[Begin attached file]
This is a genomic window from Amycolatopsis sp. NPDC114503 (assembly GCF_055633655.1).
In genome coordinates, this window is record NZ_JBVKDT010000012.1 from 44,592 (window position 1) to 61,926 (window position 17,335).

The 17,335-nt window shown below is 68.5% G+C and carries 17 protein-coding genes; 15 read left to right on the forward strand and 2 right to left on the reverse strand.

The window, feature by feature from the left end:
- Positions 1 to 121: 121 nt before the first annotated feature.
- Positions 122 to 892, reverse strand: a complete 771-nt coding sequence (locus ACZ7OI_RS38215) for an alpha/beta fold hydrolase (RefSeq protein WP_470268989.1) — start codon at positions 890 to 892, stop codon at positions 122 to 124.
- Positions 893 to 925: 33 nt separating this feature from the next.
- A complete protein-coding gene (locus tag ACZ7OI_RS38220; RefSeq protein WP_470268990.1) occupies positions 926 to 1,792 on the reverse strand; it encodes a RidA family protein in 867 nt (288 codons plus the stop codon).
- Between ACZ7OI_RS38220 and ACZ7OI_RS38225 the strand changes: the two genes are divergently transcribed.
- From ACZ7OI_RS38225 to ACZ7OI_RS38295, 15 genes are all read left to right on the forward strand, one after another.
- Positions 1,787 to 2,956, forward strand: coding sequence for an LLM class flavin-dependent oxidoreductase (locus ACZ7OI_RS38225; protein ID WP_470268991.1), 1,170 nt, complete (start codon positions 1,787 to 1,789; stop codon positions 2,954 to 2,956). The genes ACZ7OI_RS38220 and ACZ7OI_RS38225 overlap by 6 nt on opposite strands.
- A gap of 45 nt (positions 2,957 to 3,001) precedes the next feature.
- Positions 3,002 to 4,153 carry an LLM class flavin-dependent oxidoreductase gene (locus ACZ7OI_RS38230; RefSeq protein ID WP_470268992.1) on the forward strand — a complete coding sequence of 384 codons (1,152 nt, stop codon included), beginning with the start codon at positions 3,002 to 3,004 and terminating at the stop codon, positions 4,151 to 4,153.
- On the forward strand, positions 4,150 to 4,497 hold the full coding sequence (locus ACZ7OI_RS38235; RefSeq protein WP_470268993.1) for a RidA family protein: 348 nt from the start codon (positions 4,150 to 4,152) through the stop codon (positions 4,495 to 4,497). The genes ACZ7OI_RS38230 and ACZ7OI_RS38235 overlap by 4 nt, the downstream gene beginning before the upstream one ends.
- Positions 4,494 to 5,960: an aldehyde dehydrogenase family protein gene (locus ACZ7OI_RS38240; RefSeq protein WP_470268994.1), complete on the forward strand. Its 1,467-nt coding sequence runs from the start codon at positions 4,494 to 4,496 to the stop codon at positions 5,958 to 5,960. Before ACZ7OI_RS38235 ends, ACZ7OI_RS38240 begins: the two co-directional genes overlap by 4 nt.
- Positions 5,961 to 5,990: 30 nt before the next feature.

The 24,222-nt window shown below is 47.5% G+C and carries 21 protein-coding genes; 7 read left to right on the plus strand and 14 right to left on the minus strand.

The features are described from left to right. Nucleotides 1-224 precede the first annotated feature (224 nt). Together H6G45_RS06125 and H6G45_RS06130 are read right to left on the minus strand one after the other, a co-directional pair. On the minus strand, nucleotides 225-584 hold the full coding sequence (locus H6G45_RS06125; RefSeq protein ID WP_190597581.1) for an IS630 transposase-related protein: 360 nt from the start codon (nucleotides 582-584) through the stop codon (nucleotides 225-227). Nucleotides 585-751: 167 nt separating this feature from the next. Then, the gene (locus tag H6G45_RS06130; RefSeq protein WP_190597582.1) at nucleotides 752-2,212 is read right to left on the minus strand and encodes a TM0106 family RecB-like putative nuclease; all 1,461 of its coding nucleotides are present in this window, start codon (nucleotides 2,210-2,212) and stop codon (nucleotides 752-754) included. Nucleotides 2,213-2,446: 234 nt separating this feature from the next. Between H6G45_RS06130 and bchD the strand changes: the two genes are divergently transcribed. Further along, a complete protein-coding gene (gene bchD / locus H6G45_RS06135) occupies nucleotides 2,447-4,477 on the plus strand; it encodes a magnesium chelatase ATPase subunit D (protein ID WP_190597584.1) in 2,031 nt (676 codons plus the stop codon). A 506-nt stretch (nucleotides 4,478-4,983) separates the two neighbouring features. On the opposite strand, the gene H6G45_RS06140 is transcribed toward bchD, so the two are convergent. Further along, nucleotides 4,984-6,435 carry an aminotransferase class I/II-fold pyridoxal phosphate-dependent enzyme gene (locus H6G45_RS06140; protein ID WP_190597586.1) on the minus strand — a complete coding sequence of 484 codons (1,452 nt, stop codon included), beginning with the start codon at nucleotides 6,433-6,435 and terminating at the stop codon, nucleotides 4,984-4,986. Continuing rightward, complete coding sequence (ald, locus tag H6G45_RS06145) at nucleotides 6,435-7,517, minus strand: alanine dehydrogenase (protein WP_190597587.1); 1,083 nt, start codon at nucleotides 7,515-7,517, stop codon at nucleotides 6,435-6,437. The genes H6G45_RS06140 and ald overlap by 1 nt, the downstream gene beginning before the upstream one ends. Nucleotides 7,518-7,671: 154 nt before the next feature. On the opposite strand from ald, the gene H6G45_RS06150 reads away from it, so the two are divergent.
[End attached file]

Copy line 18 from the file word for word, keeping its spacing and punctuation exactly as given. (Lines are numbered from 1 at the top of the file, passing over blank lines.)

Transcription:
The features are described from left to right. Nucleotides 1-224 precede the first annotated feature (224 nt). Together H6G45_RS06125 and H6G45_RS06130 are read right to left on the minus strand one after the other, a co-directional pair. On the minus strand, nucleotides 225-584 hold the full coding sequence (locus H6G45_RS06125; RefSeq protein ID WP_190597581.1) for an IS630 transposase-related protein: 360 nt from the start codon (nucleotides 582-584) through the stop codon (nucleotides 225-227). Nucleotides 585-751: 167 nt separating this feature from the next. Then, the gene (locus tag H6G45_RS06130; RefSeq protein WP_190597582.1) at nucleotides 752-2,212 is read right to left on the minus strand and encodes a TM0106 family RecB-like putative nuclease; all 1,461 of its coding nucleotides are present in this window, start codon (nucleotides 2,210-2,212) and stop codon (nucleotides 752-754) included. Nucleotides 2,213-2,446: 234 nt separating this feature from the next. Between H6G45_RS06130 and bchD the strand changes: the two genes are divergently transcribed. Further along, a complete protein-coding gene (gene bchD / locus H6G45_RS06135) occupies nucleotides 2,447-4,477 on the plus strand; it encodes a magnesium chelatase ATPase subunit D (protein ID WP_190597584.1) in 2,031 nt (676 codons plus the stop codon). A 506-nt stretch (nucleotides 4,478-4,983) separates the two neighbouring features. On the opposite strand, the gene H6G45_RS06140 is transcribed toward bchD, so the two are convergent. Further along, nucleotides 4,984-6,435 carry an aminotransferase class I/II-fold pyridoxal phosphate-dependent enzyme gene (locus H6G45_RS06140; protein ID WP_190597586.1) on the minus strand — a complete coding sequence of 484 codons (1,452 nt, stop codon included), beginning with the start codon at nucleotides 6,433-6,435 and terminating at the stop codon, nucleotides 4,984-4,986. Continuing rightward, complete coding sequence (ald, locus tag H6G45_RS06145) at nucleotides 6,435-7,517, minus strand: alanine dehydrogenase (protein WP_190597587.1); 1,083 nt, start codon at nucleotides 7,515-7,517, stop codon at nucleotides 6,435-6,437. The genes H6G45_RS06140 and ald overlap by 1 nt, the downstream gene beginning before the upstream one ends. Nucleotides 7,518-7,671: 154 nt before the next feature. On the opposite strand from ald, the gene H6G45_RS06150 reads away from it, so the two are divergent.